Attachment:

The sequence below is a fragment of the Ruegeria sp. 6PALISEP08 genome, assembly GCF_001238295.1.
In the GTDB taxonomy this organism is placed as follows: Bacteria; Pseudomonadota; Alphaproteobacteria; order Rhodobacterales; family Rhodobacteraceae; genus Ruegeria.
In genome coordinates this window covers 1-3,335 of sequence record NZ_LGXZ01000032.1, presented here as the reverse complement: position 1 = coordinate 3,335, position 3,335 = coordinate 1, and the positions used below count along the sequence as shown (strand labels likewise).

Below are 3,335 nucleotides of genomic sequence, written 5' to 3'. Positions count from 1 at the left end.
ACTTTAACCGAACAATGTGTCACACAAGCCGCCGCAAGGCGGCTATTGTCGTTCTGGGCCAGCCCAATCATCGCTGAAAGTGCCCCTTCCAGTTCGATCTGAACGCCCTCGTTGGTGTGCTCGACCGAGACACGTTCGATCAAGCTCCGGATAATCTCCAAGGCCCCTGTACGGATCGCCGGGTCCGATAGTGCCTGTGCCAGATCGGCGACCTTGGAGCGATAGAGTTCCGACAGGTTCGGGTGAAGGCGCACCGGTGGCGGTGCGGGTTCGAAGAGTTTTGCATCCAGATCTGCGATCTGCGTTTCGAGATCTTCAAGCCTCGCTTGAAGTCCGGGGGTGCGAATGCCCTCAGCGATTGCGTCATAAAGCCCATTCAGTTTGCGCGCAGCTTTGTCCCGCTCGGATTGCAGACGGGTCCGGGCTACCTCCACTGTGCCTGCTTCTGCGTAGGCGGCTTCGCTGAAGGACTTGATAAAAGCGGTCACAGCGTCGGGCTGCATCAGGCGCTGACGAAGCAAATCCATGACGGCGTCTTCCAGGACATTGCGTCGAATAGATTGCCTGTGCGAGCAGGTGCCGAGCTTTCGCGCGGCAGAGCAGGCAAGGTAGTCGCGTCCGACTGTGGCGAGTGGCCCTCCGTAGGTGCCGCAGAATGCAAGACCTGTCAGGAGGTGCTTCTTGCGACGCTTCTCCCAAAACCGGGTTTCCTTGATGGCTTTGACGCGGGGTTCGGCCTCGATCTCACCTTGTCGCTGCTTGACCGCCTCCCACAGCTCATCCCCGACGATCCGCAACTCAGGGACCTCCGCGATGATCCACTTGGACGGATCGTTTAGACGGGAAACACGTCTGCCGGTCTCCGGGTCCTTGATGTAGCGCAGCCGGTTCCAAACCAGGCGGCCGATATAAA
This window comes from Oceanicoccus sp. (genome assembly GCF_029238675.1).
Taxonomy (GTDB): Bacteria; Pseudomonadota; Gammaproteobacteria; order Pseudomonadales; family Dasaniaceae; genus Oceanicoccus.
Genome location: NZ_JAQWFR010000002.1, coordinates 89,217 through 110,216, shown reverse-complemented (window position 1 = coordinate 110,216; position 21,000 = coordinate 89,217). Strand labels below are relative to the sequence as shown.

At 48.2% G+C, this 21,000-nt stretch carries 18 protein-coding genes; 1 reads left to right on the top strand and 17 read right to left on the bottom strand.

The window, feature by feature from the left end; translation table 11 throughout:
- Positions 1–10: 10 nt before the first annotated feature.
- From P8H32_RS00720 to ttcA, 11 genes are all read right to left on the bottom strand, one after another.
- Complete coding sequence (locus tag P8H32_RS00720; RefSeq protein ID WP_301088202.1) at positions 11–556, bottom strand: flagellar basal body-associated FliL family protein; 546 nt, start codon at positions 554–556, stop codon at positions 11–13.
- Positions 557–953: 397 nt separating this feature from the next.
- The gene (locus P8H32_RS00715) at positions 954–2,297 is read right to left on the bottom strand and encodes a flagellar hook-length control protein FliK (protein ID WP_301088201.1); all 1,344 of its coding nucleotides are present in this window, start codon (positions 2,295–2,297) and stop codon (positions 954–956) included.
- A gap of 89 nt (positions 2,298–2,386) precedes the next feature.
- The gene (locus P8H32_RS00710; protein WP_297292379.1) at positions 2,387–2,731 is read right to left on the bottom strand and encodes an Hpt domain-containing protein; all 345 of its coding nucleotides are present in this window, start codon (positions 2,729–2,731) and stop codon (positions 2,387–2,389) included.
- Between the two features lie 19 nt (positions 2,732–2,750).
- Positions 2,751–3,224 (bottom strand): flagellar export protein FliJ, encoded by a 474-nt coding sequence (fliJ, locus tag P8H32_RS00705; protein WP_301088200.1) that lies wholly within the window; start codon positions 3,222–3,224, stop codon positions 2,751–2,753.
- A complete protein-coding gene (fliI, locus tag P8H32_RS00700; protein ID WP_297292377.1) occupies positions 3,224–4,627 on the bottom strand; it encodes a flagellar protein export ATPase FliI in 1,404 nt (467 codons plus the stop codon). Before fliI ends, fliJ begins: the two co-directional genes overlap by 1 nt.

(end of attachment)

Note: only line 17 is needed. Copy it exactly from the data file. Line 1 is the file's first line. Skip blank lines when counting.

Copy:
- The gene (locus P8H32_RS00710; protein WP_297292379.1) at positions 2,387–2,731 is read right to left on the bottom strand and encodes an Hpt domain-containing protein; all 345 of its coding nucleotides are present in this window, start codon (positions 2,729–2,731) and stop codon (positions 2,387–2,389) included.